Fine wine is among the fastest-growth segments of the online wine market, principally due to historical under-investment. The shift to e-commerce within fine wine is accelerating as more merchant and retail businesses migrate away from product pages to fully transactional online shops.
There remain five distinct challenges to going digital:
- Managing Stock
- Omnichannel selling
- Automation and scalability
- Customer engagement
Managing stock and data mastering
Mastering inventory on your business system will guarantee an accurate and up-to-the-minute position of wines for sale on your website, an essential starting point for e-commerce.
How many times have you heard people complain about seeing a wine listed online only to find when they click through that it’s sold out?
Content is (still) king
Building out a complete and comprehensible product taxonomy (how you classify products) helps users come to your website and intuitively know what, and how, to search.
Accurate wine descriptions, with consistent definitions (such as country, region, sub region, type, grape variety, designation etc.) facilitate a good search or browsing experience.
E-commerce and omnichannel
Your e-commerce website sits within a wider channel strategy. Mastering your business processes in a single system serves the needs of all sales and marketing channels you choose to connect with, and ensures that your stock position is up to date everywhere, and at all times.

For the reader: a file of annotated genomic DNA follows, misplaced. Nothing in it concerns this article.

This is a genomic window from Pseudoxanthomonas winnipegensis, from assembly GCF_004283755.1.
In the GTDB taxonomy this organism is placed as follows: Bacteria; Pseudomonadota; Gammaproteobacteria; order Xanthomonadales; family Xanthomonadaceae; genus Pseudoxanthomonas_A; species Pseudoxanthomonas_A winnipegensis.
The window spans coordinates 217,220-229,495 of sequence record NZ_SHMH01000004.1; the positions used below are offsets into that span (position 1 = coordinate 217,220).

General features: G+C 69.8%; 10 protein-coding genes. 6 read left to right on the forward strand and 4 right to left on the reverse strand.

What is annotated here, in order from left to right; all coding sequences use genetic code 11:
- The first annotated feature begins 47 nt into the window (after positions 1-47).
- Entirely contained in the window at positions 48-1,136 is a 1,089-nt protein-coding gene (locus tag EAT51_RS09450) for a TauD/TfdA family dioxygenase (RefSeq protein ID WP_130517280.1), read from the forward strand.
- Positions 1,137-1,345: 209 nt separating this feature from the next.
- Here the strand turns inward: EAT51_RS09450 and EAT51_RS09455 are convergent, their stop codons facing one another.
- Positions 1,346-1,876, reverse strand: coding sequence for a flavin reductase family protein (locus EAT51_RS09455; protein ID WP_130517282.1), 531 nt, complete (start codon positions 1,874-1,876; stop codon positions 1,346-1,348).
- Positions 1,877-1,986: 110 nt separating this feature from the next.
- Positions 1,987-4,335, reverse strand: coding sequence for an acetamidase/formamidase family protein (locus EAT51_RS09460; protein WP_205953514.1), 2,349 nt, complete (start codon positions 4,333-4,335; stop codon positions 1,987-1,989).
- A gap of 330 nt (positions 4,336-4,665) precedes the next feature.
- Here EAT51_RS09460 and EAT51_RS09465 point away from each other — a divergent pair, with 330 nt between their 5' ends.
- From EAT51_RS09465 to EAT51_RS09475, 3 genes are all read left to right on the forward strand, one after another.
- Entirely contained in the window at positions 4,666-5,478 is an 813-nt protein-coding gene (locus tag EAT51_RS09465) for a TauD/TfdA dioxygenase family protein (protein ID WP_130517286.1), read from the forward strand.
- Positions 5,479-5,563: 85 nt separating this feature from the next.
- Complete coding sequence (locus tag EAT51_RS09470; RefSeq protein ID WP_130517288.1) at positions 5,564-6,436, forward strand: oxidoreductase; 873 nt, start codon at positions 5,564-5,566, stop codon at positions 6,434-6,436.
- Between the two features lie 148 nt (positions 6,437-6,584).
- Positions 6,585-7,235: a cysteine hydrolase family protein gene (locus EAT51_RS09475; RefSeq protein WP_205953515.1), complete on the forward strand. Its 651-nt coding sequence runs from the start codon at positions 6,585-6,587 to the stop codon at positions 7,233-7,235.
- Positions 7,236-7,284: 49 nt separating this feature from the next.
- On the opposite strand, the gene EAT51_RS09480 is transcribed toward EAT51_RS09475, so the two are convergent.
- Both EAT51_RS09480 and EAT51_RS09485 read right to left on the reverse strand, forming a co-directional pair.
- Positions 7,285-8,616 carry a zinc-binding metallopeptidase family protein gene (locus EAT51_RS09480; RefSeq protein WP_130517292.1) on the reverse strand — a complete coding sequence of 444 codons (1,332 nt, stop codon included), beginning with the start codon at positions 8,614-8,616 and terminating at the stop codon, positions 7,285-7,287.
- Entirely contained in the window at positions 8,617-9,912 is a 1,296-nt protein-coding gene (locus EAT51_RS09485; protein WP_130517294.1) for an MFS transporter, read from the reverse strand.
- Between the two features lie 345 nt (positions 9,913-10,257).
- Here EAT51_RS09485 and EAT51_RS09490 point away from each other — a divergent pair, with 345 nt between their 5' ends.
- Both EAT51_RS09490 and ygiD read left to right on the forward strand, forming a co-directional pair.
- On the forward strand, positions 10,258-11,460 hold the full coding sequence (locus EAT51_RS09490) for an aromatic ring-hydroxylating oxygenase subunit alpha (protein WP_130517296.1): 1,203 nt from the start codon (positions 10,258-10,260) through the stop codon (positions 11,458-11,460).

A single point of control is vital to real-time updating of stock positions, of all types.
Automation and scalability
Dynamic content will drive consumer interest, return visits and purchasing behaviours.
At any point in time, you’ll want to determine what you want to allocate to your online e-commerce channel.
Being able to group products together for a promotion, or a special feature, focuses your visitors on what’s new or hot, and to do that at scale requires appropriate tools.
Depending on the types of stock you’re selling, the attributes of that stock may differ. Wines in your own warehouse accounts may be deliverable the following day or the same day. Wines due from local suppliers may take a bit longer, whereas future arrivals could take weeks or years.
Customer expectations need managing, in a number of ways, including logical fulfilment rules.
A website doesn’t sell itself, so don’t think that you can go live and just let it run. The key to a successful e-commerce website also lies in the trust you build with your customers, and the quality of the offering you’re able to maintain over time.
So how do you craft a relevant and personalised experience for each of your customers?
To read more about how to set up your e-commerce for success download our practical guide.